Women are central to agriculture and make a strong contribution to food security and nutrition at both the household and community levels. In many developing countries, they make up almost half of the agricultural labor force, but their production is limited by barriers to finance, inputs, and extension services, as well as land ownership and rights.
45-year-old Uwubumwe Jeanne is a smallholder farmer in Nkotsi sector, Musanze district, Rwanda. She is a mother to three children and from training and experience has learned the nutritional and economic value of vitamin A rich Orange-fleshed Sweetpotato (OFSP).
The mother of three says not only does she prepare OFSP for her family as just a source of food but has found medicine in the sweetpotato against vitamin A deficiency as well as other diseases related to poor feeding practices.
In 2016, Uwubumwe suffered from poor vision but little did she know that this was due to lack of vitamin A in her body. One day, when she consulted the community health workers in her area, they advised her to visit the nearby health center where she was told she had signs of night blindness. She was given vitamin A supplements and recommended to take fruits, vegetables and other foods that would supplement her with more vitamin.
In the same year, Uwubumwe’s household was chosen among the 200,000 Households with children under five years and pregnant/lactating mother to benefit from the Feed the Future Rwanda Orange-fleshed Sweetpotato (OFSP) for Income and Nutrition Activity by USAID and implemented by the International Potato Center (CIP).
Her and other beneficiaries from Nkotsi sector were given a two-day training by International Potato Center which involved how to grow OFSP as well as sessions on the importance of eating OFSP to their health, children and entire family.
“Although many did not believe in what we had been told in the training, I went home convinced that I was going to grow the orange-fleshed sweetpotato due to its high productivity and the beta-carotene which our bodies transform to vitamin A,” she said.
“I knew that OFSP was going to be my medicine for my poor sight, as well as a preventative measure for my children and the entire family from such related diseases” she added.
Although Uwubumwe grew other crops like banana, beans, soya beans, and maize, she was hopeful that this new variety of sweetpotato was going to improve her livelihood due to its short maturity period and productivity.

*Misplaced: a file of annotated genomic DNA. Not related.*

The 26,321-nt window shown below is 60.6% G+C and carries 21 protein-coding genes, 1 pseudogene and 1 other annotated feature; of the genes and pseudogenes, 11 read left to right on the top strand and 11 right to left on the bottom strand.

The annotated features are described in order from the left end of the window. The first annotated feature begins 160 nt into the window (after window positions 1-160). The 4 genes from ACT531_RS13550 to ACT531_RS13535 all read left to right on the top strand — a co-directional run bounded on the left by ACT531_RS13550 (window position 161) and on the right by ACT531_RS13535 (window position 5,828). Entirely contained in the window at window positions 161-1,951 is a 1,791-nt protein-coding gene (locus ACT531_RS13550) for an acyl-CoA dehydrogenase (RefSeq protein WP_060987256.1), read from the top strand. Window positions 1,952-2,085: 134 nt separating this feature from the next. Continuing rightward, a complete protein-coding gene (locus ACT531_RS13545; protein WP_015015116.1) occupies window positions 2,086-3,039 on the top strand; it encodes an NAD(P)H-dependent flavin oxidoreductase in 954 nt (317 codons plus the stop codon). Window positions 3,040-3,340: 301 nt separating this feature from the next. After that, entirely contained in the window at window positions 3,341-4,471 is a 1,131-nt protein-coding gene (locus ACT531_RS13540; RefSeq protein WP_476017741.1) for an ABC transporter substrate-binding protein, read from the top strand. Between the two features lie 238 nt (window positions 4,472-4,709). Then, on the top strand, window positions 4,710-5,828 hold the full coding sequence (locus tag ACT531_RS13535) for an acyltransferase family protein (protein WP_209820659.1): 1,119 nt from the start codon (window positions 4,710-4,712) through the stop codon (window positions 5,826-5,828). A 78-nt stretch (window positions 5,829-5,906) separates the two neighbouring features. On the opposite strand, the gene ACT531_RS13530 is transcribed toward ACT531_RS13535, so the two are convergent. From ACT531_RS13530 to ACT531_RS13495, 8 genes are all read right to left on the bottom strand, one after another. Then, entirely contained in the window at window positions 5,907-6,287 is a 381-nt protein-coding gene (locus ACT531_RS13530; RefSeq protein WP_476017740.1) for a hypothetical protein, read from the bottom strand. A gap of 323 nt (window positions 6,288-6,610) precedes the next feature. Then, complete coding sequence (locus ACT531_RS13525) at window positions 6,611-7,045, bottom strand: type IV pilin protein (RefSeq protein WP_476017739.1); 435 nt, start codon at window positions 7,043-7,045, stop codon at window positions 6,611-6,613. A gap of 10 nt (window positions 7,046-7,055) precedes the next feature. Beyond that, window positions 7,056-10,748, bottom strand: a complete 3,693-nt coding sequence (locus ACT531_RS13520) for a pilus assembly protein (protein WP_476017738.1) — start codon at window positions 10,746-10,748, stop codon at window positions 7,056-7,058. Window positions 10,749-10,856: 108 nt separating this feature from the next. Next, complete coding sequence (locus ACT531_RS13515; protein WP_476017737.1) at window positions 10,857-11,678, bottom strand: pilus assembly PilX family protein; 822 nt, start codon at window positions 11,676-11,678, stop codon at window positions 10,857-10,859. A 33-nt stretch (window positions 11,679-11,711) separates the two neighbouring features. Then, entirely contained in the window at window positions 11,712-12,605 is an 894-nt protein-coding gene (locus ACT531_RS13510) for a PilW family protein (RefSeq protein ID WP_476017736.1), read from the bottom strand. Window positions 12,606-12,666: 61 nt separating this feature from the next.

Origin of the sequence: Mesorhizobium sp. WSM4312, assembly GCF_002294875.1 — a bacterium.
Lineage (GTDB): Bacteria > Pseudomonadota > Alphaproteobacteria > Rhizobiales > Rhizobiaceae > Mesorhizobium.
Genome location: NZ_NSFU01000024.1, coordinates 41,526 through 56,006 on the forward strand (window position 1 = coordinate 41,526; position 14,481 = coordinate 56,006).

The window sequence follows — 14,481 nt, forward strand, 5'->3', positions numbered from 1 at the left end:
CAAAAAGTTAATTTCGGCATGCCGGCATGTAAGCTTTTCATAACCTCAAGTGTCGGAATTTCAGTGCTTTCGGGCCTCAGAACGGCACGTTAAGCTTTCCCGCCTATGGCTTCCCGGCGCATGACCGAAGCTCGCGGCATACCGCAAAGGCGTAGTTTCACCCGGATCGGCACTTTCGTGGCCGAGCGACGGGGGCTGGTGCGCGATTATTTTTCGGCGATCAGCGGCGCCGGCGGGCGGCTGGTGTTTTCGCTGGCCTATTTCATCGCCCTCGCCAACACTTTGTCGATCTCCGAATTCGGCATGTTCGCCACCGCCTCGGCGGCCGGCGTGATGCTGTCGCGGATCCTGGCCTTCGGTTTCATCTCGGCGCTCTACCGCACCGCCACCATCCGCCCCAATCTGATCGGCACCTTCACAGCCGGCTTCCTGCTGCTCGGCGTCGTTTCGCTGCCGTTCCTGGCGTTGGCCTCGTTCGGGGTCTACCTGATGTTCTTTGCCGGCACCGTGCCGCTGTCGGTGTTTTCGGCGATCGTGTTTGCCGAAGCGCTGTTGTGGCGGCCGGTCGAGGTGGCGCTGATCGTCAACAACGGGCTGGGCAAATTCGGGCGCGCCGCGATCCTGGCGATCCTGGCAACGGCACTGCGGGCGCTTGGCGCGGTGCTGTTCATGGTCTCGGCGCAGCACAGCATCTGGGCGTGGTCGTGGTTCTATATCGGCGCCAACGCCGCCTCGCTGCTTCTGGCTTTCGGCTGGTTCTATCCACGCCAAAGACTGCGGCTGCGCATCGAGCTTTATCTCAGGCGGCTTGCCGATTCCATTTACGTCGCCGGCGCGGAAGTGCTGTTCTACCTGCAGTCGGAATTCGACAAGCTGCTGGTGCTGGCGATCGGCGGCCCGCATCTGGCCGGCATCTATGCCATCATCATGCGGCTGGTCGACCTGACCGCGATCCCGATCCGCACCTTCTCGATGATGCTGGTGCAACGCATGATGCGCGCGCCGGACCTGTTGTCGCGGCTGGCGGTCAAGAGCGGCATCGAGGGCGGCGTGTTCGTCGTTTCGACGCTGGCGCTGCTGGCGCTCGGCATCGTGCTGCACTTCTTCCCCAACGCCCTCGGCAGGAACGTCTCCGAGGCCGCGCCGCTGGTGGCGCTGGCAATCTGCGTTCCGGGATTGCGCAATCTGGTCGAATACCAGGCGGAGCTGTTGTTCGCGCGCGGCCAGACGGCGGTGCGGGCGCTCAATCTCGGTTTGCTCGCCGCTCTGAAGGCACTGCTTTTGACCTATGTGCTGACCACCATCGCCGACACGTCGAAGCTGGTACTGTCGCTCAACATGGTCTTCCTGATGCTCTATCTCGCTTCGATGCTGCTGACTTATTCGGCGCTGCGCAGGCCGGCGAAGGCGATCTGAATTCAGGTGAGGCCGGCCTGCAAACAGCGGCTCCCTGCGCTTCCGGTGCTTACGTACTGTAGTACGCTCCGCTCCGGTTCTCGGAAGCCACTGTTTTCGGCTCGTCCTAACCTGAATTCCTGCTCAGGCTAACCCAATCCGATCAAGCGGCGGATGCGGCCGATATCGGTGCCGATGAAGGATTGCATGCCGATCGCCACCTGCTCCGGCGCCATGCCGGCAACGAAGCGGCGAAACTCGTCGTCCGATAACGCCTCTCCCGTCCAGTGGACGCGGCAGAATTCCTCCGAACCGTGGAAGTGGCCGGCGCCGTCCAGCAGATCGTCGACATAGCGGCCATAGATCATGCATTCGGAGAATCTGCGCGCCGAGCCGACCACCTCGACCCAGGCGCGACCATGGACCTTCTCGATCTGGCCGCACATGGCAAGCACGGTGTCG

Greatly motivated and excited of the OFSP, she started planting on a small plot of land that she had reserved. The first season, she recalls harvesting to about a total of 800 kilograms of OFSP roots. 700 kgs, she sold in the market at Rwf200 earning Rwf 140,000 and the remaining 100 kilos consumed by her family.
“The first season of the harvest was evidence of what we had been told about this new sweetpotato variety was true. I had never seen such yield from sweetpotato grown in my village and for the fact that its maturity period is as short as three months motivated me to be serious at growing this crop for increased productivity, income and improved nutrition of my family members,” she said.
Uwubumwe has consistently grown the orange-fleshed sweetpotato and although the land she cultivates on the sweetpotato is small, she says she can never stop growing them because OFSP has become her family’s medicine.
Following other seasons, yielding improved. She managed to save Rwf 300,000 which she used to purchase a cow that has been providing milk for her children and she also sells excess milk to her neighbors for extra income. The cow’s waste is also used as manure for her banana plantation.
Growing OFSP she says became more profitable than any other crops she used to grow. Returns came in quicker and she did not have to wait for long to earn or get food on the table.
Income from the sweetpotato roots has enabled Uwubumwe to meet family needs such as buying Mituele (local medical insurance) as well as facilitate her to look after the banana plantation among others.
“I am now planning to open a shop in the town center where I can make and sell OFSP pastry products like mandazi to increase my income,” she added.
The committed farmer has ensured that she has got clean planting material every season by keeping some vines planted in her banana plantation where she says there, they are always protected from weeds and kept healthy. She has also strategically made sure that most of the farmers in her area grow OFSP where one may still acquire planting material. This way, we are never out of vines or even roots for eating, she concluded.
Engaging women in the opportunities created by a growing economy with a focus on small farmers, particularly women, Feed the Future drives agricultural growth and improves nutrition for thousands of families in Rwanda.